Monday, 27 July 2009

3D full screen game using O3D

I just ran across this cute little 3D game on the internet:

Remember to click the full-screen button in the bottom left, for a full experience. You will need the O3D plugin which will be included in Google Chrome, soon.

The game seems to be entirely made using JavaScript. If you want to see how it looks using Google Chrome app mode, in Windows, create a Windows shortcut like this:

"C:\Documents and Settings\Username\Local Settings\Application Data\Google\Chrome\Application\chrome.exe" --app=

The game does not adapt to the window size and still shows some HTML stuff when not in full-screen mode, and it's also a bit slow to load compared to what we can expect in the future, but even in its current state, it makes it awfully old-fashioned to run setup programs or to use MSI files.

Buying CO2 credits doesn't make IT CO2 neutral

More and more IT companies try to become CO2 neutral by buying the CO2 credits that match the amount of power they use for the IT equipment. The argument is, that if they use 1 ton CO2 to run their servers, then they buy 1 ton CO2 credit from the market, removing 1 ton of CO2 emission elsewhere.

Nice thought but that's not how it works. Buying CO2 credits like that just means that you need 2 ton CO2 credits produce 1 ton CO2, basically increasing the price for emitting CO2. If everybody did this, CO2 emissions would be cut by 50%, but not 100%. The good thing is, that the increased price of emitting CO2 generates additional incentives for developing new energy technologies. However, the IT company still emits CO2.

What makes matters even worse, is that market economy ensures, that if you can spend your money on energy during operating equipment, or energy during manufacturing of equipment, you will spend your money where you get most value. And if the equipment is produced in one of the countries outside the CO2 market (like USA or China), you will basically just push the problem out of the market, but not away from planet Earth.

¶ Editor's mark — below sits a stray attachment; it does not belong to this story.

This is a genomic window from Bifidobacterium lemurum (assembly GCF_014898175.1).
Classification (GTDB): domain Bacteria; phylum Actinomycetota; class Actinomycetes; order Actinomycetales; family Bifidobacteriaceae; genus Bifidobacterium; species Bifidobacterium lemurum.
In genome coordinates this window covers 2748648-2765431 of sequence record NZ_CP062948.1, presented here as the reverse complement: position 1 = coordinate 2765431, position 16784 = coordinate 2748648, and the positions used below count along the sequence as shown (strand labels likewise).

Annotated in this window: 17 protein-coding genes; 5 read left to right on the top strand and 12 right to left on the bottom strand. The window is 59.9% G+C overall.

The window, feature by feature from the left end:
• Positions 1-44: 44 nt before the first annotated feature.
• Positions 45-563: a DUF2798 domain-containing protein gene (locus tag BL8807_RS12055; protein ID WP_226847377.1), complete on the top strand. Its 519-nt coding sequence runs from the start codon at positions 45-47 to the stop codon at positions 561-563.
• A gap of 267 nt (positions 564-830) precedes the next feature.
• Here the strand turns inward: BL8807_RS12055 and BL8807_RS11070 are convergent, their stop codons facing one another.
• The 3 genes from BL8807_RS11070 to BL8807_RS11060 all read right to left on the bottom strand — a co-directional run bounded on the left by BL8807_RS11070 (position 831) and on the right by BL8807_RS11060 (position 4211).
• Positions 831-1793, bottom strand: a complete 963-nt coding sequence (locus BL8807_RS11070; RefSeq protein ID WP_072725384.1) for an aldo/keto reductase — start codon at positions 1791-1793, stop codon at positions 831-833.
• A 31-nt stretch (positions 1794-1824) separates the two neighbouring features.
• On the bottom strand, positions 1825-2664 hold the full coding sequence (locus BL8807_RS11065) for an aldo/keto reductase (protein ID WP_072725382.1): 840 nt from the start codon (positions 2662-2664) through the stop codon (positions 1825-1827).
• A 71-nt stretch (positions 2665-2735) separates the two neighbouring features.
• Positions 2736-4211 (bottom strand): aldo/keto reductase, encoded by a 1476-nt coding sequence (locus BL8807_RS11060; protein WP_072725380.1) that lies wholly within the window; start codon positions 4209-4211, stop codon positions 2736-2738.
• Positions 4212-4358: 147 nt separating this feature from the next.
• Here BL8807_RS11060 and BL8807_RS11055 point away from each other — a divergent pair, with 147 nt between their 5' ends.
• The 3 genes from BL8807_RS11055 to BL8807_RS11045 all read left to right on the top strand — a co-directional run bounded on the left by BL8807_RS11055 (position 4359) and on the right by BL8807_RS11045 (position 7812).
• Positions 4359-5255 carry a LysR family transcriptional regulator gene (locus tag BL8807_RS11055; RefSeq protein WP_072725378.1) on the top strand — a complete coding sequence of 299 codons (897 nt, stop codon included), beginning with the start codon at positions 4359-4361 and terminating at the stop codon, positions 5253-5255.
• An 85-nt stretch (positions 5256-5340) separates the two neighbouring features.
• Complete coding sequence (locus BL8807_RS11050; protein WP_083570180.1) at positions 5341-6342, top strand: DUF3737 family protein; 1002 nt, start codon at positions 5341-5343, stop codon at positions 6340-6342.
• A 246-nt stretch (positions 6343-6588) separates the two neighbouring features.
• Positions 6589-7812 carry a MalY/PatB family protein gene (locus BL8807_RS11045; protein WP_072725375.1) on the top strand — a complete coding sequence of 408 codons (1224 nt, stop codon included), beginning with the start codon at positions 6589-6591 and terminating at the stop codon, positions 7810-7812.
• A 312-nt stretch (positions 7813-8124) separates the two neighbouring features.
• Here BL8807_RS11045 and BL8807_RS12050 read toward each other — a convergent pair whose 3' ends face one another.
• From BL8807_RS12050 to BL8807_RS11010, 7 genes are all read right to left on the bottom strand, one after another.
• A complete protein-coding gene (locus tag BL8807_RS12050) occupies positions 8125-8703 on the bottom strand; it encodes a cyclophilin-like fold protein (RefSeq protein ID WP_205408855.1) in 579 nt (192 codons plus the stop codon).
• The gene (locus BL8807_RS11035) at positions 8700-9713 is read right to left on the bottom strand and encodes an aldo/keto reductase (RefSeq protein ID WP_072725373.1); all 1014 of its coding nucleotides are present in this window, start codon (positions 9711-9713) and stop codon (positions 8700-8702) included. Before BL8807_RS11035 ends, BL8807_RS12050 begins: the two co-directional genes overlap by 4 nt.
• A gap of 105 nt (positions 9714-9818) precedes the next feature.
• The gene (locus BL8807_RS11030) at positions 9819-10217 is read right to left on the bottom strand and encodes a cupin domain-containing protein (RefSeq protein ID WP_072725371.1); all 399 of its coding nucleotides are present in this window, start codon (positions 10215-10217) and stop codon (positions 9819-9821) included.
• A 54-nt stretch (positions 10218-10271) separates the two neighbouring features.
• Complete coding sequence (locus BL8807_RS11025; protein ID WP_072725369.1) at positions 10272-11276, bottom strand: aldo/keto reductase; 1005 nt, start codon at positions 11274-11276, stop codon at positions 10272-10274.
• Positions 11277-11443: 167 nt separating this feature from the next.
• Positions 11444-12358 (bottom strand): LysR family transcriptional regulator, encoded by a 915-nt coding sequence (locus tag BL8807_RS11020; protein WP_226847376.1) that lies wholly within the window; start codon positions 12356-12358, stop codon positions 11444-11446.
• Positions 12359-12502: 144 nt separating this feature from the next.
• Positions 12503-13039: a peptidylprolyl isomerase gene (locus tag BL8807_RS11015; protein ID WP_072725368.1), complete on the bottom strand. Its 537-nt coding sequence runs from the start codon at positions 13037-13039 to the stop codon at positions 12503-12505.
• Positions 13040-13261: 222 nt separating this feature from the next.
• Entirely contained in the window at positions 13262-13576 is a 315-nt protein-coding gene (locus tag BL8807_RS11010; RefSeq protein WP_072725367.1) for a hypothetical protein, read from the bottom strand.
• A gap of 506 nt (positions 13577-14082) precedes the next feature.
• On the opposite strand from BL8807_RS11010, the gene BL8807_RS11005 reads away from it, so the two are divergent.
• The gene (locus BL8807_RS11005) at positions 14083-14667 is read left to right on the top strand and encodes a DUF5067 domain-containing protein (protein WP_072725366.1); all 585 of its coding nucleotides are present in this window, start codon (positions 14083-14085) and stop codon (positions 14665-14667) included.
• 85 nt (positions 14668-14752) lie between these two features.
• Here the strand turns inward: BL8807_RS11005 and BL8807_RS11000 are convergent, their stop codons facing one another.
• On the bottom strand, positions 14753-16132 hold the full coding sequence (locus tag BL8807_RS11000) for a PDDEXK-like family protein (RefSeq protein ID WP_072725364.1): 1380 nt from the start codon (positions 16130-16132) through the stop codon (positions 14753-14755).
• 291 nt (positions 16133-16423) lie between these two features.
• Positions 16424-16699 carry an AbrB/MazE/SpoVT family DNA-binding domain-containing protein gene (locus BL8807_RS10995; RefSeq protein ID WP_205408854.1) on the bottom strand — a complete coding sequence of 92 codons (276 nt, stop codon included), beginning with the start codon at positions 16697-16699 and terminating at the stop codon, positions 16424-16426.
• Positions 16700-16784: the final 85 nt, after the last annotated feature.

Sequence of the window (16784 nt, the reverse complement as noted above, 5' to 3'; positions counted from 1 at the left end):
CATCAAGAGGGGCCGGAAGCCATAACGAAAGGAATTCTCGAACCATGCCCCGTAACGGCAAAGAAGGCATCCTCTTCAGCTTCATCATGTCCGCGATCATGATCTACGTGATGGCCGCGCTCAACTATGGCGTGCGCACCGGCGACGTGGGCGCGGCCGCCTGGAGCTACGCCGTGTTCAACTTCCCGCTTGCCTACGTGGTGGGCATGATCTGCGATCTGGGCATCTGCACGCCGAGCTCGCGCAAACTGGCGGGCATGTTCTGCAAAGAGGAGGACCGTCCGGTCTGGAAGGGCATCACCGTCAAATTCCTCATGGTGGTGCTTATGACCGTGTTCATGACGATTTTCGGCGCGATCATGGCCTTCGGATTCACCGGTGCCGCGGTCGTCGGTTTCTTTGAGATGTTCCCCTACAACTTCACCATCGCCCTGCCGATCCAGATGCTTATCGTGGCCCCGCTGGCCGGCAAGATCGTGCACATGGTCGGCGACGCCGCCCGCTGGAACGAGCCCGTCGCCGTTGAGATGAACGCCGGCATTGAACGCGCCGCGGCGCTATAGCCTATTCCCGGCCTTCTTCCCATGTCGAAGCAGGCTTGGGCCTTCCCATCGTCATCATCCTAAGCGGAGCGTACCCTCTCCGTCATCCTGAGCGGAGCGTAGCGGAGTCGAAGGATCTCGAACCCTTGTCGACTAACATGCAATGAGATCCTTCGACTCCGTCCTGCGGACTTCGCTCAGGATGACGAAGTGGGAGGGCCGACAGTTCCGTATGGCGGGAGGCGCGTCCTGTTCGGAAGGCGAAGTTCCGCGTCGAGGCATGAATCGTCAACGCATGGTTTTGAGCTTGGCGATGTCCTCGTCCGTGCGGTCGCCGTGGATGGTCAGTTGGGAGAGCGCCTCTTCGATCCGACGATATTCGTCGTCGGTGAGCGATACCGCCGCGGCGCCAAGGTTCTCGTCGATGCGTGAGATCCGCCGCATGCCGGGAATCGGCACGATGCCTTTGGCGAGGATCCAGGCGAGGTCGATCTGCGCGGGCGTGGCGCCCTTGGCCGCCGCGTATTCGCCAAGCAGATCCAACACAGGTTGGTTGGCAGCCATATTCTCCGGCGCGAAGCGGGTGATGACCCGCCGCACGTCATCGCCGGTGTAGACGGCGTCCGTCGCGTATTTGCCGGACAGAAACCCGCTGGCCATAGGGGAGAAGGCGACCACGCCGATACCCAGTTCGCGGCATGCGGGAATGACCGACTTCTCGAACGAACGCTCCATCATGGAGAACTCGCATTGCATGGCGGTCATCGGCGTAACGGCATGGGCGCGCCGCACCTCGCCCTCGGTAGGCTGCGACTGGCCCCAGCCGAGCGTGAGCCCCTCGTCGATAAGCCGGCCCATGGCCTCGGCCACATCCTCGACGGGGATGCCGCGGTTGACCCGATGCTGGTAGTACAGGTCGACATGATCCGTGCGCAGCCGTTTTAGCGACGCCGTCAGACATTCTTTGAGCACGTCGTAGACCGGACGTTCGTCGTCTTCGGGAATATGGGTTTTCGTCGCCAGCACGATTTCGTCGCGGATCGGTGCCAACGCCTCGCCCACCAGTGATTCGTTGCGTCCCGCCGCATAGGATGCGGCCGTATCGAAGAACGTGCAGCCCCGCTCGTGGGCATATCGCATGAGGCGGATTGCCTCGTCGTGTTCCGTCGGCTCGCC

It is good that companies try to use the CO2 emissions topic for profiling themselves, but nobody gets CO2 neutral by burning coal.

Friday, 24 July 2009

Delphi apps as Chrome apps?

Google is doing a lot of great stuff with Chrome these days. The first version of the browser included it's own task manager, process administration, sandboxing etc., but Google now also announced accelerated 3D support and native code, sandboxed. I would not surprised to see Google Earth to be one of the first applications, that stop being Windows applications and start being Google Chrome applications: Install chrome and visit a specific URL, and it works. No more "download this app" or "install this app", except for Chrome itself.

This is all great, of course, but what development tools do we use for that? C/C++ is notoriously unproductive, and so are web apps. Web 2.0 apps are even worse. We need some tool that can create cross-platform apps, delivered using Google Chrome or similar, that perform well and are easy to write. Delphi has previously shown, that it can compile to several platforms, and Delphi Prism officially targets mono, so why not take on this one?

Jim McKeeth on Delphi Prism in Copenhagen

For those who are not fortunate to be able to read Danish: The Danish Delphi users group has a workshop on september 15th and 16th, introducing Delphi Prism to experienced Delphi developers. I assume that members have first priority, but I also assume that Jim hasn't learned himself Danish and keeps everything in English. I will be there, too.